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Understanding Natural Light Portraiture: For professional portraits anywhere.

Amazing portrait photography doesn’t have to be all about lights and equipment. In fact great portraits often rely on nothing more than skill, great composition and using natural available light in a flattering way.

Getting Started.

Firstly it’s important to understand that photography is essentially the capture of light. Once you understand this and are willing to try, test and practice, then natural light photography will become easier. To get started you’ll need a willing model (even a still object will do if you don’t have a person handy), a nice space with sufficient lighting and your camera. Optional equipment may include a tripod and reflectors.

Just like all other areas of photography, natural light photography allows you as much creative license as you are willing to use. Portraits can be modern, dramatic or contemporary, the choice is yours. The important thing is to try different styles until you find one that suits you and your subject. Having the person in full light, with or without shadowing on their face, in a dark area with streaming light, under fluorescent lighting, inside or outside, all of these styles will produce dramatically different results. Don’t be afraid to move your subject until the desired lighting result is achieved.

Natural Light Photography Outside.

When taking natural light portraits outside it’s important to remember that the best times to take most photographs outside are early mornings or afternoon. Midday lighting is often too harsh to take photos of people, landscapes or objects, so other times of the day can produce much more flattering photos. Midday photography especially when photographing people, can cast dark shadows under eyes and noses for example as the sun and light source is streaming from directly above. This can be somewhat alleviated by shooting photos in shade but that in itself can present other issues.

Bouncing Light.

When you are forced to take portrait shots outside in the middle of the day, using a reflector is ideal. It’s great to note that expensive equipment is not necessary. A plain piece of white cardboard creates the perfect makeshift reflector and can really brighten your subjects and take your photos from looking like snapshots to professional portraits.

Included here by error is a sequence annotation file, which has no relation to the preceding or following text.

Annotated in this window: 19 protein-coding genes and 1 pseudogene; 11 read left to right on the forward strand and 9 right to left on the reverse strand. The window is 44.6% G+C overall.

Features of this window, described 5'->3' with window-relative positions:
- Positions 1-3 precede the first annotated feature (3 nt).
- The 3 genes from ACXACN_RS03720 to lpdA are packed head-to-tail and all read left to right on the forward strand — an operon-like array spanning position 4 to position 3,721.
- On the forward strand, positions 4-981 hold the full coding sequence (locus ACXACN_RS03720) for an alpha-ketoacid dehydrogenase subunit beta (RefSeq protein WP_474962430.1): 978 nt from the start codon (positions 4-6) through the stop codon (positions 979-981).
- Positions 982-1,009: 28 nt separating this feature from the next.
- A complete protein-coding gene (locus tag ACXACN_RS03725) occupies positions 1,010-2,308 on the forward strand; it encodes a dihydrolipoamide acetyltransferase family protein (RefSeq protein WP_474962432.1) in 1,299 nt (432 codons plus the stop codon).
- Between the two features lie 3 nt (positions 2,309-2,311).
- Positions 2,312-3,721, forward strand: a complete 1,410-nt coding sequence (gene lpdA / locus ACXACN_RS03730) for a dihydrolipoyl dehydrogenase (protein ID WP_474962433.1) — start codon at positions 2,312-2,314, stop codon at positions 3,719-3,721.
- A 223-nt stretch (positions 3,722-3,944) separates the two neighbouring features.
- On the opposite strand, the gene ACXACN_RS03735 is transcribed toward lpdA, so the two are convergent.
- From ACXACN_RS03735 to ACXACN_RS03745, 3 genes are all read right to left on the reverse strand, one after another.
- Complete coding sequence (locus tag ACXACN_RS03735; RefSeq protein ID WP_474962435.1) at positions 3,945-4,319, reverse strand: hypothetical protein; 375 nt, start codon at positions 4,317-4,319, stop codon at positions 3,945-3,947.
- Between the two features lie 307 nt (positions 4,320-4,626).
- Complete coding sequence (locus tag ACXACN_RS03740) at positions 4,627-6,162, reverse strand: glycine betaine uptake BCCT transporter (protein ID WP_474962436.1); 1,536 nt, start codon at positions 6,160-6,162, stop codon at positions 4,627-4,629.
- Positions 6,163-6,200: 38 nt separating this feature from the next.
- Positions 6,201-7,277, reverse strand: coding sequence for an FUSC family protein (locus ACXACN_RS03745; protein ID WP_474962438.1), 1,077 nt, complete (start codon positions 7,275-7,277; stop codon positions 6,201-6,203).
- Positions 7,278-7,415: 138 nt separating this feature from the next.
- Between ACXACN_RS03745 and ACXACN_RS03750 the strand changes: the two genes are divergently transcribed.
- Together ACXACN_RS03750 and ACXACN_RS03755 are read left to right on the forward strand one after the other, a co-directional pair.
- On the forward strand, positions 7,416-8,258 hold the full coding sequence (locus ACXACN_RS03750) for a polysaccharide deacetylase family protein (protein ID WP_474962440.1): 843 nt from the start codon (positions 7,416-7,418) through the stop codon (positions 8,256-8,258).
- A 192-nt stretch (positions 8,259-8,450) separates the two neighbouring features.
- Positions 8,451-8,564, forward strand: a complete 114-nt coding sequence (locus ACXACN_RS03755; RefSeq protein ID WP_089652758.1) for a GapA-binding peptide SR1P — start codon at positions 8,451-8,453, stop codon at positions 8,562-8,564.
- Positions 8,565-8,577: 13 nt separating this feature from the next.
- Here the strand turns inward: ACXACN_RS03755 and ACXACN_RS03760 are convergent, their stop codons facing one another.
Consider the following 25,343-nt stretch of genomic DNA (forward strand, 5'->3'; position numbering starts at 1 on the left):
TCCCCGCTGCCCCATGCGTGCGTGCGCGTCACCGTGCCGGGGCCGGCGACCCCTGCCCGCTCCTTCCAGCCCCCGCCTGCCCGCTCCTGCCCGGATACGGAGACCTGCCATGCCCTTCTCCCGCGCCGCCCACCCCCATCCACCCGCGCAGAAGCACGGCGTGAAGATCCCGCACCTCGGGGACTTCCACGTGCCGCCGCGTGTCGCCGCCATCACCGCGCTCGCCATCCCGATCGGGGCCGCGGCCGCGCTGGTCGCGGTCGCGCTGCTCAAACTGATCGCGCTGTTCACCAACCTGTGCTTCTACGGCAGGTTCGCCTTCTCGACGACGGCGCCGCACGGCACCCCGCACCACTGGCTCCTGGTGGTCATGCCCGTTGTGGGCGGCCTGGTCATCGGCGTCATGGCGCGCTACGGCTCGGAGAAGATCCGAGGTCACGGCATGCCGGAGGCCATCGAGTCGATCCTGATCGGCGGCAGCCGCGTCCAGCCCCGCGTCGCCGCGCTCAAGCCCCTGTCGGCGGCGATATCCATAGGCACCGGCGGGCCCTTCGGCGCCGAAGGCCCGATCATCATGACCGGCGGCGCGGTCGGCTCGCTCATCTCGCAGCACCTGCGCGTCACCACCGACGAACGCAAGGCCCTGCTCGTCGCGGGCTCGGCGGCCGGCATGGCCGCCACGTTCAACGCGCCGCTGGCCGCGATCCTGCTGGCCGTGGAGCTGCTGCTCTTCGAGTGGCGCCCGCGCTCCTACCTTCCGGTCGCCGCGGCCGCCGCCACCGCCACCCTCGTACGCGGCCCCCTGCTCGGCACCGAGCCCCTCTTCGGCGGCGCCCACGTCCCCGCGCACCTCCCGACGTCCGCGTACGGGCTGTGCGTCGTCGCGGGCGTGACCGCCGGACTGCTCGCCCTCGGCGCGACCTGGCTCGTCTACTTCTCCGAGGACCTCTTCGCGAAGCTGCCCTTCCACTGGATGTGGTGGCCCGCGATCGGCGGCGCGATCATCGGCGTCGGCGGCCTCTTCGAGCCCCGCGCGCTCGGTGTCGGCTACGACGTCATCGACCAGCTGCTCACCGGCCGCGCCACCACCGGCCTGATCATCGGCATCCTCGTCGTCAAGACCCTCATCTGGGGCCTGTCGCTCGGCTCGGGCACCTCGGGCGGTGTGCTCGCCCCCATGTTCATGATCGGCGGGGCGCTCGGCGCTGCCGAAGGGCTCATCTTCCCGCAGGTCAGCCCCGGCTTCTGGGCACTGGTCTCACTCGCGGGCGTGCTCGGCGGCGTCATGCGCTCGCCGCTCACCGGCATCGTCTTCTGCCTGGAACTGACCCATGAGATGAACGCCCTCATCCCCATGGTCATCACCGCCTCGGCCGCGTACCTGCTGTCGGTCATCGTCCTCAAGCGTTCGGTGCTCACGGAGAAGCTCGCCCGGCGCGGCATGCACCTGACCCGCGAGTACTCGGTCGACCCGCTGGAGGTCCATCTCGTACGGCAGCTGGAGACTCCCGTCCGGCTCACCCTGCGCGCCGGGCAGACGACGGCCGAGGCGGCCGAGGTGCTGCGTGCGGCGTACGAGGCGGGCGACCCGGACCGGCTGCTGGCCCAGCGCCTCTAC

Bouncing light is also a great technique to use for inside natural light portraits. Often when the need arises to take photos for customers, friends or family within their own homes or other venues the lighting is not ideal. If shadow casts are a problem, white cardboard will also work wonders inside to bounce light onto shadowed areas. Inside or out, position the white cardboard or reflector so that it is off camera but shines light onto the subject. Don’t be afraid to experiment.

More Natural Light Photography Considerations.

If low light is a real problem inside, it’s important to remember to get your subjects as close to the light source as possible. Position your subjects next to a large window if possible. By doing this and taking the photos from interesting angles and allowing the subject to try different poses, some great effects can be created. Using open windows, reading lamps or other unique lighting can also create dramatic artistic results that can’t be replicated with studio lighting.

While there’s no perfect guide to using natural light, as long as you stay conscious of where shadows are falling on faces and objects while you take your photos, you are well on the right track to creating a natural light photography portrait masterpiece. Testing and experimenting within the bounds of natural light photography will allow you to take your photography to amazing levels, and if all else fails, your digital files can be corrected and post processed in image editing software. Just enjoy your photography journey.

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